In my first blog post last August, "Trials of Art Therapy: An Introduction," I introduced a case where I provided expert witness testimony for a murder trial. In it, I indicated that future posts would focus on ethical and moral issues. Given the direction this blog has taken, these topics got put on hold.
However, last week, at the American Art Therapy Association’s national conference, I presented “Professional Incongruities: Legal, Ethical and Moral Paradoxes of A Forensic Art Therapist.” [i] I was gratified and mystified by its reception. This subject was examined in chapter 6 in Art on Trial and briefly in previous lectures, but I was not sure how an entire presentation would be received.
Turns out, people were interested about the topic.
The art therapist’s role continues to evolve and interface with other professionals, including those in forensics. Yet the standards used to guide the professional and protect the public may not necessarily apply to these situations.
Even art therapists not involved in forensics were intrigued by the topic, recognizing that ethics developed for art therapists do not always fit all circumstances.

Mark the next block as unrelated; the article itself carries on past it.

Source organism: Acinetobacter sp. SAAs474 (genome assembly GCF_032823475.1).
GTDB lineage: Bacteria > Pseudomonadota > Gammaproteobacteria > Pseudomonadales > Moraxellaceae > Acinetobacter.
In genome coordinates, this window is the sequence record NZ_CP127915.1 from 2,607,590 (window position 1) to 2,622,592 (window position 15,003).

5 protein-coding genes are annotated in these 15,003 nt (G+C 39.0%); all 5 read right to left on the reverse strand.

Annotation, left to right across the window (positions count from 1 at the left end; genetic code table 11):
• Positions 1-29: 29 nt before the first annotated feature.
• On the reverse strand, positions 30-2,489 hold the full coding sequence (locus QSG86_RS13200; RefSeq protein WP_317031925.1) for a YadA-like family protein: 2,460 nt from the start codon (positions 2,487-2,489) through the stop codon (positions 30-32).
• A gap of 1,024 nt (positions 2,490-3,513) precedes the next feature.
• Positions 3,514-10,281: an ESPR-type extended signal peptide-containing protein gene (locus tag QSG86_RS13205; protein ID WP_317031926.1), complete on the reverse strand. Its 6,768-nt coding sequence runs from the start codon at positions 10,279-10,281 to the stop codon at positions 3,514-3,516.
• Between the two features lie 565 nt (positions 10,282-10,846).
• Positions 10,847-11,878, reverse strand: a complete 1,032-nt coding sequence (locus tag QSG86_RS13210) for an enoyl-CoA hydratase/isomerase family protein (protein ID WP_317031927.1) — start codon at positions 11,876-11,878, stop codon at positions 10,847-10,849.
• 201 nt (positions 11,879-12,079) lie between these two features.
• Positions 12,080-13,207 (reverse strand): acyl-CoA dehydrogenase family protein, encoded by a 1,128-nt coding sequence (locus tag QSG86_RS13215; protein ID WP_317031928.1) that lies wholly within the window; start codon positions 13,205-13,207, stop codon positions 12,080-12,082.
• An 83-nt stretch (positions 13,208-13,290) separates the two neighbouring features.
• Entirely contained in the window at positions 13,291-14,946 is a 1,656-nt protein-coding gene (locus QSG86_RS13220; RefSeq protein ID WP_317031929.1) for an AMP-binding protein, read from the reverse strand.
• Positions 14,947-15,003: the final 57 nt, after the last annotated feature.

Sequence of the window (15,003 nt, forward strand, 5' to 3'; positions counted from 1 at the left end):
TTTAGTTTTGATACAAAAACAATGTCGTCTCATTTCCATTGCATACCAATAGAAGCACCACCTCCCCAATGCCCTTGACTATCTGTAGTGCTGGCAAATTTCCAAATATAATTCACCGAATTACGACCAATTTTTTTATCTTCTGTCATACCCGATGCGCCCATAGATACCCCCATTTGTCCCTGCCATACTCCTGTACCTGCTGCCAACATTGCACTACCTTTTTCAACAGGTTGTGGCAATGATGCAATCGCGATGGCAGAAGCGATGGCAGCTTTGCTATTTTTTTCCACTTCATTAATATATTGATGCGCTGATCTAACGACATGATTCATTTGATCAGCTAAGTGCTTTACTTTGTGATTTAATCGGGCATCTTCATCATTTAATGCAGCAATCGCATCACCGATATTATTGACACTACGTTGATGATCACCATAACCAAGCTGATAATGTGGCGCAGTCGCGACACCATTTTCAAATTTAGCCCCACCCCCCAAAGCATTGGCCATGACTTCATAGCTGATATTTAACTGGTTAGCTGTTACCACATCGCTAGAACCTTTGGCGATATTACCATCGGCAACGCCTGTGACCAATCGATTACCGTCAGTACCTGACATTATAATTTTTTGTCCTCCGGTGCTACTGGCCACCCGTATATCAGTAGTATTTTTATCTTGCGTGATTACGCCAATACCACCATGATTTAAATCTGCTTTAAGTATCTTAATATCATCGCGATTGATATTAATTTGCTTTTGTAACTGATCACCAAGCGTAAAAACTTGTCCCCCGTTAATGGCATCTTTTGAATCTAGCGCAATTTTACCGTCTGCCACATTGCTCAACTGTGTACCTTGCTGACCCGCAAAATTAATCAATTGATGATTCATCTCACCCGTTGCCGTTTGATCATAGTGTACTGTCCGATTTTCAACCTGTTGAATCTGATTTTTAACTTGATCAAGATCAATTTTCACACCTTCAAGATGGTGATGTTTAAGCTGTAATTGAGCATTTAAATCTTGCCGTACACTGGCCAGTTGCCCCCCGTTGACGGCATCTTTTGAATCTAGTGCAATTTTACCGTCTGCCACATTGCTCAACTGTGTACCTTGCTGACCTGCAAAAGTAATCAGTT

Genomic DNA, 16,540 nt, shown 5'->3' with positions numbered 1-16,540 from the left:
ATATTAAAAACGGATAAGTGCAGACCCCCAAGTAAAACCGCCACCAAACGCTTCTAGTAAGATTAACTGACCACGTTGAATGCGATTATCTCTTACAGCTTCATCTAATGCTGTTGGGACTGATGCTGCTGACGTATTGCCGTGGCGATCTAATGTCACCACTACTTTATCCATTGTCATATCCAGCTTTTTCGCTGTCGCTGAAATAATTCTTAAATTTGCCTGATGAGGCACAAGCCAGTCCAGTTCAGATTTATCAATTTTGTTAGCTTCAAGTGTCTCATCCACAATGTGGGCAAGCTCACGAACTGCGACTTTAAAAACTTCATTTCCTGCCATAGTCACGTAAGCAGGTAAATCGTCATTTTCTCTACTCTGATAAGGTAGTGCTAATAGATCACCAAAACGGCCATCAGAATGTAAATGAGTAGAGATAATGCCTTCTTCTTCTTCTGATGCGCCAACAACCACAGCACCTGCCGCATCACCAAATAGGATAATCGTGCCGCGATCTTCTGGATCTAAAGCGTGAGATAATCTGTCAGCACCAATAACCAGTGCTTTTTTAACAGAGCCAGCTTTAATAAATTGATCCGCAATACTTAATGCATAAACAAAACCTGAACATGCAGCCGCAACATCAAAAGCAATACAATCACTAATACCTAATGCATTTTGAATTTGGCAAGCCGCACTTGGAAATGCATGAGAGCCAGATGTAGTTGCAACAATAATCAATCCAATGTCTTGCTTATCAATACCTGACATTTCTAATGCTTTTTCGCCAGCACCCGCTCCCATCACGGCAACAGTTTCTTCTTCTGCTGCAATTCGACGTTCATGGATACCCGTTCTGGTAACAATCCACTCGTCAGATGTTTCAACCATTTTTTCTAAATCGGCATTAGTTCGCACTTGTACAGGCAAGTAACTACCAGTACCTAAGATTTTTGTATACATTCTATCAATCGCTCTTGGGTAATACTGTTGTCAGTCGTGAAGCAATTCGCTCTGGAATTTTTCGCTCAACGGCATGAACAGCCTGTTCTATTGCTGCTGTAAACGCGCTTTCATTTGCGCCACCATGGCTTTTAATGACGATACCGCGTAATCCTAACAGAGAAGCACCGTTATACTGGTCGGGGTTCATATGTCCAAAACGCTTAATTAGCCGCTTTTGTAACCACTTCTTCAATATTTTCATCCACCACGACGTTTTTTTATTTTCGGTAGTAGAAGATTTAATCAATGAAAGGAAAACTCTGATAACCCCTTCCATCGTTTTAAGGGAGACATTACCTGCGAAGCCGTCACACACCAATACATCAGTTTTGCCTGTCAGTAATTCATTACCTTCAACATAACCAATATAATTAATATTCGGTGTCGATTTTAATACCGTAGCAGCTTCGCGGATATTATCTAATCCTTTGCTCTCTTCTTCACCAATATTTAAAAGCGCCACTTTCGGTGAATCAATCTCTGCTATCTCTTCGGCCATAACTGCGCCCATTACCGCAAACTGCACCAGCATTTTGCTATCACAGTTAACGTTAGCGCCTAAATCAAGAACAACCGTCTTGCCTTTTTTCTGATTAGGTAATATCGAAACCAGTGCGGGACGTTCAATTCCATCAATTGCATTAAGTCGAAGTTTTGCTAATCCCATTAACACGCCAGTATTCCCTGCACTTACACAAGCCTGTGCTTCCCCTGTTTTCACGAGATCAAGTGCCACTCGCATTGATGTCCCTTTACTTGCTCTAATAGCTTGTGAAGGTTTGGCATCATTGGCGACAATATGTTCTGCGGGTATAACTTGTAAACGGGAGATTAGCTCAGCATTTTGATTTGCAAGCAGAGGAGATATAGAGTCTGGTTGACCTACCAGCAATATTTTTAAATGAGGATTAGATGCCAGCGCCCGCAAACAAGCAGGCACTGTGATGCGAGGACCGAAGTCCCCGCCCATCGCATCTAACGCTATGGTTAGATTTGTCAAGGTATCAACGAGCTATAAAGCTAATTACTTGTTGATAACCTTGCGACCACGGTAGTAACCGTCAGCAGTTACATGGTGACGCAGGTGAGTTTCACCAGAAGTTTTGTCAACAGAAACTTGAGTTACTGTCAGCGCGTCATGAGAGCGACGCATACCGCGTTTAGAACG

Ethics are the standards of right and wrong developed for a particular field, profession, or culture to guide its members into making sound and proper decisions. In essence, they encompass a (sometimes) documented system of "morally" correct conduct. Morals, simply put, are the personal characteristics and principles that define right and wrong conduct. A moral person will more likely follow ethical guidelines...but not necessarily.
To address these two sides of the same coin, I have divided this topic into two separate posts–this one will address ethical considerations and the next post will examine moral conundrums.